[3] In order to document the changes in CO2, water and energy fluxes of Arctic systems due to high-latitude warming, we established three eddy covariance towers along a toposequence from ridge-top heath tundra to mid-slope moist acidic tussock tundra to valley-bottom wet sedge tundra in the Imnavait Creek Watershed in the Low Arctic in 2007 [Euskirchen et al., 2012]. The goals of the present study are to:

[4] (a) Examine the seasonal variations in CO2 flux among discrete tundra plant communities within the footprint of the towers. We determined CO2 flux measurements of gross ecosystem exchange (GEE), ecosystem respiration (ER) and net ecosystem exchange (NEE) at the plot level during several measurement campaigns over a full annual cycle, including collection of flux data during the winter season. We hypothesized that the summer GEE and ER would show greater absolute values in the wet sedge and tussock tundra than in the dry heath tundra, based on the lack of vegetation on the frost-disturbed heath soils, while we expected less variation in flux among vegetation types during the winter months.

[5] (b) Relate the plot-level CO2 flux measurements to the eddy covariance data at heterogeneous landscape levels with the help of a footprint model that determines the source areas of the fluxes. We hypothesized that plot-level and tower estimates would agree better for NEE than for ER, since ER estimates cannot be measured directly by eddy covariance towers and are difficult to derive during Arctic summer nights with almost constant light. GEE estimates should only be as accurate as ER estimates, but since GEE represents a larger value than ER, the percent error should be smaller.

2. Methods

  1. Top of page
  2. Abstract
  3. 1. Introduction
  4. 2. Methods
  5. 3. Results
  6. 4. Discussion
  7. 5. Conclusion
  8. Acknowledgments
  9. References
  10. Supporting Information

2.1. Study Area

[6] The study site is located on a west-facing hillslope in the Imnavait Creek catchment of the Upper Kuparuk River region in the southern foothills north of the Alaskan Brooks Range (68°37′N, 149°18′W, elevation about 920 m asl), where broad valleys and rolling hills dominate the landscape. The ridge of the study hillslope is approximately 100 m wide and the valley bottom is approximately 200 m wide, with a slope angle of 5 to 10°. The study site is part of the Arctic Foothills in the zone of continuous permafrost [Péwé, 1975], where mean annual precipitation ranges from 140 to 270 mm, with about 40% falling as snow [Zhang et al., 1996]. At the Imnavait Creek catchment, the annual air temperature averaged −7.4°C between 1985 and 1993 [Stieglitz et al., 2000] and the January and July air temperatures averaged −20.2°C and 9.3°C between 2002 and 2008 [Kane and Hinzman, 2012]. The study site is situated on a drift of Sagavanirktok River glacial deposits [Hamilton, 2003], with peaty organic soils overlaying silt and till [Hinzman et al., 1991]. Bedrock outcrops and small water tracts, differences in elevation, and snow gradients allow for a relatively diverse mix of vegetation types [Walker et al., 1989]. The study site is part of the bioclimatic subzone E, which is classified as a low-shrub zone [Walker, 2000; Walker et al., 2005].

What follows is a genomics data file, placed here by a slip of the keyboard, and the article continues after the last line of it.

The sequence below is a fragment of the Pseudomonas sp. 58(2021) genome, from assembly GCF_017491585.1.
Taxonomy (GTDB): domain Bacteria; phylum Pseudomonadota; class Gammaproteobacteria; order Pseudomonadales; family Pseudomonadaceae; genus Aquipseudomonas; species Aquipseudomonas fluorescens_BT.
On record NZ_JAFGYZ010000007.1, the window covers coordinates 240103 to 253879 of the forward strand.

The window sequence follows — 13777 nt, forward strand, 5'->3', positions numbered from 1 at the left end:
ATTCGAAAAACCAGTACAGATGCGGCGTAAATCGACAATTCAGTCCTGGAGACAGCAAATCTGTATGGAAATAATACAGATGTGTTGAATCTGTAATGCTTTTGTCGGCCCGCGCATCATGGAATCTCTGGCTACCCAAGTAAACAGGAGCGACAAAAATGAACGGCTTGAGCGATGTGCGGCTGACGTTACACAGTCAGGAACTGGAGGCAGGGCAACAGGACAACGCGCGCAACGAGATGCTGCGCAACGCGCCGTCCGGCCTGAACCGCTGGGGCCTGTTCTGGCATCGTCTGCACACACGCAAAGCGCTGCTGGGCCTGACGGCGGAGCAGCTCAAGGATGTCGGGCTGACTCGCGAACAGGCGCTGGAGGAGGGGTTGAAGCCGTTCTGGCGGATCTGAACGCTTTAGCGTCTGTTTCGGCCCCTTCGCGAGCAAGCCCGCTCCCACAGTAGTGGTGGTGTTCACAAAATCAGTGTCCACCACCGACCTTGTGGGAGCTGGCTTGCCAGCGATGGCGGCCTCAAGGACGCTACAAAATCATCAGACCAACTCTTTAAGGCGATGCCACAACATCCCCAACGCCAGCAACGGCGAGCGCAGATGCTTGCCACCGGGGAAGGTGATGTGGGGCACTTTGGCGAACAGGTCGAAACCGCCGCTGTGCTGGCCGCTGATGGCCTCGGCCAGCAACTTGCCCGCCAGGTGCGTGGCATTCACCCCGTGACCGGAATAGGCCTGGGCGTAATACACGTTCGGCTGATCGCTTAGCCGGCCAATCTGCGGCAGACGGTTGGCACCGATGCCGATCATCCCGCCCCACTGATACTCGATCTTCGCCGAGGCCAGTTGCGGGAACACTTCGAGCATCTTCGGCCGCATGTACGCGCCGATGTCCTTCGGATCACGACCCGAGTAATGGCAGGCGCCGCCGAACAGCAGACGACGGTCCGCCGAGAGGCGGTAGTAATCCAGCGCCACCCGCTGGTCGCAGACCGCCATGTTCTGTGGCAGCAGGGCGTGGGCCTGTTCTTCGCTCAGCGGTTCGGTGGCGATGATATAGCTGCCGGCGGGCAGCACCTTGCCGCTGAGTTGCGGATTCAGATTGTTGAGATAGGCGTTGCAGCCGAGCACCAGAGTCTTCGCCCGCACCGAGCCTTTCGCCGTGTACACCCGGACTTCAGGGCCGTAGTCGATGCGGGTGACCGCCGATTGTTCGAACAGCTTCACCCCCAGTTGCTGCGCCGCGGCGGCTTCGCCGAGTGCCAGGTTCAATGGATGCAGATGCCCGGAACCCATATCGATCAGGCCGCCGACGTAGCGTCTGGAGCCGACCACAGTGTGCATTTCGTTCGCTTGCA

2.2. Vegetation Characterization

[7] We mapped the vegetation types within an 80-m radius of each of three eddy covariance towers that had instruments mounted at 2 m. The towers were placed along a west-facing slope on a topographic gradient. In order to characterize the vegetation in the footprint of each tower, we laid out a grid consisting of eight 10-m wide belt transects. The grid was centered at the tower and covered the entire footprint. Using grid lines for orientation, we manually mapped vegetation composition of every meter within the grid, observing up to 5 m at a time. We discerned the boundaries of the plant communities (based on the vegetation classification by Walker et al. [2005]) by eye, recorded the perimeters of the plant communities on paper and then digitized the maps. The character of the vegetation occurring within the footprint of the flux towers changed drastically along the topographic gradient (Figure 1). The ridge top of the study area was dominated by a mix of dry heath tundra with signs of active frost heaving and stable tussock tundra with localized spots of moist sedge meadows. The west-facing mid-slope site was covered by typical moist acidic tussock tundra (Sphagno-Eriophoretum vaginati [Walker et al., 1994]) interspersed with thickly vegetated hummocks. The vegetation at the valley bottom was made up of shrubby tussock tundra growing on elevated polygonal ground, wet sedge tundra with thick moss mats dominated by several Sphagnum species, and water-logged sedge tundra lacking moss mats. A small beaded stream draining the watershed ran along the valley bottom.